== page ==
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The Whole 30 Is a Whole New Take on Nutrition

I love a good makeover, and I love books. Two in one? I’m in heaven. The best-selling book, The Whole 30: The 30-Day Guide to Total Health and Food Freedom by Melissa Hartwig and Dallas Hartwig is a cookbook and personal transformation guide. Like any good makeover, you can expect a change in your body, and a shift in the way you think.

A new way of thinking about food

Whole30 offers a 30-day meal plan designed to reset your health, habits and relationship with food so you can overcome cravings and addictions. The science behind Whole30 is covered in the authors’ first book, It Starts With Food. The plan focuses on the quality of food (“real” food) and omits processed foods and sugar, as well as grains and legumes. You will have to say goodbye to cheese, and even hummus (made from legumes) but you can keep your morning coffee if you drink it black or with almond milk.

The Whole30 offers a way of eating that is intended to transform your relationship with food. The plan is designed to quash cravings for sugar and empty carbohydrates and encourage foods that meet the four “good food” standards, which are:

  • Promote a healthy psychological response.
  • Promote a healthy hormonal response.
  • Support a healthy gut.
  • Support immune function and minimizes inflammation.

The authors, both nutritionists, claim that their approach to eating will lead to weight loss, better health and improvements in sleep, energy and mood. The approach is based on “the accumulation of more than five years of experience with hundreds of thousands of Whole30 participants, several focus groups and dozens of community surveys.”

The recipes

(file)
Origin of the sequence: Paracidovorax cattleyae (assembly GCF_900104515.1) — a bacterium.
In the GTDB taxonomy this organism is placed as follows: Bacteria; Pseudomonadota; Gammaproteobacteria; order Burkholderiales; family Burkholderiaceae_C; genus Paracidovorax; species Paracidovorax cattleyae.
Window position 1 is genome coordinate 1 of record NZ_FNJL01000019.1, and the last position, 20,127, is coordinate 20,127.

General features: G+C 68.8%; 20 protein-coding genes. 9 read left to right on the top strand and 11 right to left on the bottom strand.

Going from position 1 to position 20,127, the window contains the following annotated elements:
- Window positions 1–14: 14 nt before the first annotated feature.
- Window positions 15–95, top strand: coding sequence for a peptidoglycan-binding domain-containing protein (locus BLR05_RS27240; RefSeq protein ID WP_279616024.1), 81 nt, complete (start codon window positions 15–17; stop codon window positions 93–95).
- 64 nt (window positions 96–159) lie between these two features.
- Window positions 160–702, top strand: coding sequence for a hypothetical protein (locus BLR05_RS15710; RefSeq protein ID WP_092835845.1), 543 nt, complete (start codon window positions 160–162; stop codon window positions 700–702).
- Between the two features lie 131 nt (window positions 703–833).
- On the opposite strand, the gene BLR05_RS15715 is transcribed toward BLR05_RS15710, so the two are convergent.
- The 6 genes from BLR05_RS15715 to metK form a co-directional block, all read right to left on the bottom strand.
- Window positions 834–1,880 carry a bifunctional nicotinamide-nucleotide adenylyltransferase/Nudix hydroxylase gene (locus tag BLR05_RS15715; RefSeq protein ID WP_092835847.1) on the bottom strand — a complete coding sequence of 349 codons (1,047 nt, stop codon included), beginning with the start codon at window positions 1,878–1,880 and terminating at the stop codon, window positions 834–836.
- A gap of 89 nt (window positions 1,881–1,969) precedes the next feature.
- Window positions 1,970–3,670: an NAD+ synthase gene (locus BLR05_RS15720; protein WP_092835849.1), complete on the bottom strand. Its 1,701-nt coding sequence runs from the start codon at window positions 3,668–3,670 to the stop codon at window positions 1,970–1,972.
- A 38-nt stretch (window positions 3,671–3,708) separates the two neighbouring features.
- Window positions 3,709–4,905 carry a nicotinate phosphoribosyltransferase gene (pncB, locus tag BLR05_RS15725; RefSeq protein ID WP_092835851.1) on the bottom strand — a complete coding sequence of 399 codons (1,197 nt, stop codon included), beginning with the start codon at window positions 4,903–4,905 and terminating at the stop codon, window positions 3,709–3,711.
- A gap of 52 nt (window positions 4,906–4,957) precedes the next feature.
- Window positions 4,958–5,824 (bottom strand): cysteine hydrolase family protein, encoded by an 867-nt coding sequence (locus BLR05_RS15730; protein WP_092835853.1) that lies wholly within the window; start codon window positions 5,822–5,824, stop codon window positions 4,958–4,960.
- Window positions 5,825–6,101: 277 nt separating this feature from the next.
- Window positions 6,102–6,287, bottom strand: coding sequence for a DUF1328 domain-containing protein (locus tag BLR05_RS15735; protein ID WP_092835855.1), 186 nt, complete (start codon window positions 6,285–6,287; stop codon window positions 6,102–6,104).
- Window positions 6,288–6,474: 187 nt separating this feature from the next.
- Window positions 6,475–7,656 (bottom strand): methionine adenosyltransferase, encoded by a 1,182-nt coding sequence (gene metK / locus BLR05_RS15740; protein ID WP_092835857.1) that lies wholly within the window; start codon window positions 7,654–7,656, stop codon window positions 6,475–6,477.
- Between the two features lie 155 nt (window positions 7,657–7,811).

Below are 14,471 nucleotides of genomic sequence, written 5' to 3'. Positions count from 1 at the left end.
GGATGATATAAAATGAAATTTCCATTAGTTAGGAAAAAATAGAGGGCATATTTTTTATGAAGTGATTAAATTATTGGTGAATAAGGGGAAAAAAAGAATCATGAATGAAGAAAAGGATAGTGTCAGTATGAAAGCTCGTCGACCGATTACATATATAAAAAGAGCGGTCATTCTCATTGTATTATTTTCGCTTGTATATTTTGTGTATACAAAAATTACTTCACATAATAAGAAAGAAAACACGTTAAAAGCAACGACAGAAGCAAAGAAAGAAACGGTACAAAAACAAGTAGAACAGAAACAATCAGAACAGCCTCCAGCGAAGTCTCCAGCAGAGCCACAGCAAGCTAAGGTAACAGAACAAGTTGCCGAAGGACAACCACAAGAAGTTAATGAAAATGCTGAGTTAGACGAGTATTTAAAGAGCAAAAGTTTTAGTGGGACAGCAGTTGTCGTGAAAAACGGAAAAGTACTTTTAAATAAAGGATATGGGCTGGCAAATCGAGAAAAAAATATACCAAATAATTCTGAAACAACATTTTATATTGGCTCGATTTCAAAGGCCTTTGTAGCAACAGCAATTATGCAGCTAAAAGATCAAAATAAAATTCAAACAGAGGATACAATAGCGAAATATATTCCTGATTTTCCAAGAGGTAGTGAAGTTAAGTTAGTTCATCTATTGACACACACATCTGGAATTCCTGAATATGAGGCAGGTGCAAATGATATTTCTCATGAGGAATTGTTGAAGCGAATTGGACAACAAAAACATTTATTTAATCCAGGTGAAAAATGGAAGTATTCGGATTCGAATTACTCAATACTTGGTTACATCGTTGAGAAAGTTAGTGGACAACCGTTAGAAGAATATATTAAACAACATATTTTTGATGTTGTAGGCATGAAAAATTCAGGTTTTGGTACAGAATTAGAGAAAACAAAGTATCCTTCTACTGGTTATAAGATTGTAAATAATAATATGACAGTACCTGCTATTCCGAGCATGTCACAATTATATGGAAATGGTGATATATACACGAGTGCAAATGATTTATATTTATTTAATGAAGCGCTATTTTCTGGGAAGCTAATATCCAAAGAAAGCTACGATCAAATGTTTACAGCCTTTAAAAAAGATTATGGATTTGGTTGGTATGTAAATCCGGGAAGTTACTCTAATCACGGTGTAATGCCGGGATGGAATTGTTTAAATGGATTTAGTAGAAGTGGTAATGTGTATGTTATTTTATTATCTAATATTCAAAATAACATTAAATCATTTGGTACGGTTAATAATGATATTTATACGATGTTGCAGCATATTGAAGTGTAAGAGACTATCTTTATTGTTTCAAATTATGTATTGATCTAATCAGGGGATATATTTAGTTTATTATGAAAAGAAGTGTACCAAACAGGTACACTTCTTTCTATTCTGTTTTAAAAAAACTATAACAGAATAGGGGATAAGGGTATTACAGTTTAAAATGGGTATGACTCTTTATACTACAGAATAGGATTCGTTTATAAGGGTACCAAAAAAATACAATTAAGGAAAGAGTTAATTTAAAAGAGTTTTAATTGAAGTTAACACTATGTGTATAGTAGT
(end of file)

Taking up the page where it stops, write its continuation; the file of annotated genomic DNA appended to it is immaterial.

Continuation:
As someone who already cooks with whole and unprocessed foods, I loved the recipes I tried, such as Grilled Coconut Curry Chicken and Cauliflower Mash. The recipes are easy to follow and look quite elegant on your plate. Another recipe that makes it look like you slaved over dinner (but didn’t) is the Halibut With Citrus-Ginger Glaze. The delicious touch of ginger makes you forget this is from any kind of “diet” at all. Delicious.

More of what you will take away from Whole 30.

Improve your digestion

The body wants real food in order to operate properly. Eat colorful recipes co-created with Culinary Institute of America-trained chef Richard Bradford that are alive with flavor and good for your body.

Break unhealthy habits

Eating dishes like Melissa’s Chicken Hash (chicken, walnuts, apple and arugula) and the more than 100 recipes included in the book are designed to quiet those urges to run to the pantry for a nighttime snack.

Aspire toward food freedom

If you want to feel in control of what you eat and say goodbye to emotional eating once and for all, this meal plan is designed to bust cravings and achieve what the authors call “food freedom.” The authors give extra tips like “distracting yourself” when you crave something off the plan. Take a walk around your office or drink a glass of water.

Learn to savor

 Slow down and be mindful when you are eating. Taste the flavors of your food and enjoy eating meals supporting the health of your body.

Build your kitchen confidence

One of the founding principles of Whole30 is you don’t have to cook complicated meals from fancy recipes—all you need are fresh ingredient and basic kitchen techniques. The book includes a guide for sautéing every vegetable you can think of, kitchen gadget fundamentals, a glossary of knife cuts, and instructions on how to cook the perfect boiled egg. Get ready to become a whiz in the kitchen with its step-by-step tips.

Get some cool extras

Whole30 also includes lots of fun extras like a grocery shopping list, what to eat while traveling, how to handle dining out, success stories/testimonials, tips on how to get your kids to eat healthy and a supportive website community where people go for tips and support. For even more information, go to the website Whole30.com.

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